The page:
A few weeks ago, Malaysia's Health Ministry put out an infographic that showed the differences between the different ways of testing people for the Covid-19 virus. One is the RT-PCR test (or just PCR) that the government is currently using to test patients; the second is a Rapid Test Kit Antigen (RTK Antigen) test that is being considered; and the third is a Rapid Test Kit Antibody (RTK Antibody) test.
The infographic was wordy but the most prominent phrase was “the Rapid Test Kit Antibody CANNOT be used to detect Covid-19” (translated from Malay).
That’s a clear message. Which is why people might be confused by the comment on April 14, made by Health director-general (DG) Datuk Dr Noor Hisham Abdullah, that Malaysian authorities are now using that same RTK Antibody test to check if people are infected.
Did the Health Ministry get it wrong? Have facts suddenly changed overnight? Most importantly, is the Health Ministry starting to play politics?
The need for mass volumes of testing is one of the strategies that everybody involved in the fight against Covid-19 seems to easily agree on. The reasons why it can’t easily be done are more complicated. One of the debates centres on the usefulness of rapid test kits, including the antibody test.
More than 70 antibody tests are now available in the United States, and a debate is beginning to brew about whether they should be used. On the one hand, there are medical experts who cast doubt on its efficacy. On the other hand, there are politicians who want to promote a speedy solution.
Malaysia has been relatively lucky in escaping many such debates, although occasional signs of a potential conflict between politicians and professional scientists have cropped up: Advice on whether drinking warm water will kill the virus, the correct method and rationale used to sanitise roadsides, and whether barbers can work while practicing social distancing.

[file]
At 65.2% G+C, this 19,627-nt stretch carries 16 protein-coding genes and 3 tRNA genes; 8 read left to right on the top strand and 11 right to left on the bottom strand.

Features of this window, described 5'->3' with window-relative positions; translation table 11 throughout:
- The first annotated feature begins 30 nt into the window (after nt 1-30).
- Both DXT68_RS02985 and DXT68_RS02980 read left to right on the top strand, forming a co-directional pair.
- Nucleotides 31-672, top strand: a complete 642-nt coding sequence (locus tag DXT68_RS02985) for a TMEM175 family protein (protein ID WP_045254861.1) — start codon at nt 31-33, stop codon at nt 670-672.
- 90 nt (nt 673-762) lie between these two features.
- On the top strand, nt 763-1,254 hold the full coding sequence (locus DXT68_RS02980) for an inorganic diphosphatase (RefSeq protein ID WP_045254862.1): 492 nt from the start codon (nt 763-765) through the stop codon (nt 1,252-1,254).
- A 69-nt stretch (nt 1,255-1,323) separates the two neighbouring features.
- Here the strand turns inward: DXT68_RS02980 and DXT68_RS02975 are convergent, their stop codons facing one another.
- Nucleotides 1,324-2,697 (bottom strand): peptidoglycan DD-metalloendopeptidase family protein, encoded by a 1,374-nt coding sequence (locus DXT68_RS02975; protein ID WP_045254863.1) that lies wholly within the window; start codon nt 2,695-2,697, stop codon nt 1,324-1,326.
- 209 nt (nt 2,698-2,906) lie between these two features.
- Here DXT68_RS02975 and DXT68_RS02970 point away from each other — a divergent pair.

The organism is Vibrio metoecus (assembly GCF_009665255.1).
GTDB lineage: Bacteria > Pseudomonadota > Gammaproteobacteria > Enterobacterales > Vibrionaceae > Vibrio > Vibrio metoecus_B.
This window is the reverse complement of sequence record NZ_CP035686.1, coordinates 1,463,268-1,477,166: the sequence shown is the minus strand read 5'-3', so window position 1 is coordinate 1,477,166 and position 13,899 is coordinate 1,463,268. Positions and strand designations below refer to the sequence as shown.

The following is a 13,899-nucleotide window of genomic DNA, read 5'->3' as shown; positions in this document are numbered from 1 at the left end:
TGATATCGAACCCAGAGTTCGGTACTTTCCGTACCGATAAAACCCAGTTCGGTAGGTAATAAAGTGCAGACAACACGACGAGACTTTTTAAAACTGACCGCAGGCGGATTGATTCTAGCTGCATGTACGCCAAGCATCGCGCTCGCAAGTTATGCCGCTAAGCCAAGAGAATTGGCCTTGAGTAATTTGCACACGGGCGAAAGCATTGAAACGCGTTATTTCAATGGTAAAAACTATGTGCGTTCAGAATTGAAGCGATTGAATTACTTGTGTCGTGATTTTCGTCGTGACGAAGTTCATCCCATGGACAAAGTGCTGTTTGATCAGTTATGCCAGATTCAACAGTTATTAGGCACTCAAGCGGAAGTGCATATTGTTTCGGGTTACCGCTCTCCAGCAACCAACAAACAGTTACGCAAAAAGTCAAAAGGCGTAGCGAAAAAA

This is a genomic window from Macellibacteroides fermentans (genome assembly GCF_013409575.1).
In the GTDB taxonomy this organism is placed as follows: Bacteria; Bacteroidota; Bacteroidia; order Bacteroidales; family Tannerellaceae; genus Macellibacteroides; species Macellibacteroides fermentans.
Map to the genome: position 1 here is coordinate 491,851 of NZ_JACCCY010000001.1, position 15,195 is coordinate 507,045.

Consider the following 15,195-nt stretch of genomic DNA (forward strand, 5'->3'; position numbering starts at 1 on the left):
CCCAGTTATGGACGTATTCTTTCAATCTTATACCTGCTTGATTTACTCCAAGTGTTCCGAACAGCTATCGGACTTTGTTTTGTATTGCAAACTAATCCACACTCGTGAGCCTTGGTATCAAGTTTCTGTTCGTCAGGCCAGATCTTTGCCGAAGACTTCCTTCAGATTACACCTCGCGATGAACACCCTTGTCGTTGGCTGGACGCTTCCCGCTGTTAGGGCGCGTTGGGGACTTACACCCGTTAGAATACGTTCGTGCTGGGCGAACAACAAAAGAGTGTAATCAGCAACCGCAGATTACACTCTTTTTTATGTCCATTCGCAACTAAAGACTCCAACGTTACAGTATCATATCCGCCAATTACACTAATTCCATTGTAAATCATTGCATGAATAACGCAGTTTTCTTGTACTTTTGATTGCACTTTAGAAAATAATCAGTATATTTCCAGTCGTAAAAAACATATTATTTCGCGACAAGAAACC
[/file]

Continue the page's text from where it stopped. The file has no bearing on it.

By and large, though, people seem to tune in avidly every day at around 5pm for the daily updates from the Health Ministry. Perhaps it’s because the audience sees the DG as a professional who dispassionately doles out facts without a hint of spin or political bias. Every other question at the press conferences is answered with the statement, “At the Ministry of Health, we practice evidence-based medicine”, with an acknowledgement of the World Health Organisation (WHO) which gives guidance as an expert body.
When it comes to the use of the different types of tests, the DG has been consistent. He stated that the antibody tests are very good tests for antibodies, whereas the PCR tests are very good tests for the Covid-19 virus.
It takes time, perhaps days, perhaps even weeks, for the human body to produce antibodies in response to a virus. It is possible to be infected – and be infectious – yet have a negative antibody test result. It’s obvious why this can be so dangerous: An individual (labelled Case 1,031) who had a negative antibody test was discharged and then went on to infect several of her family members. “This is one of the factors why the ministry does not recommend the use of antibody rapid tests,” said the DG.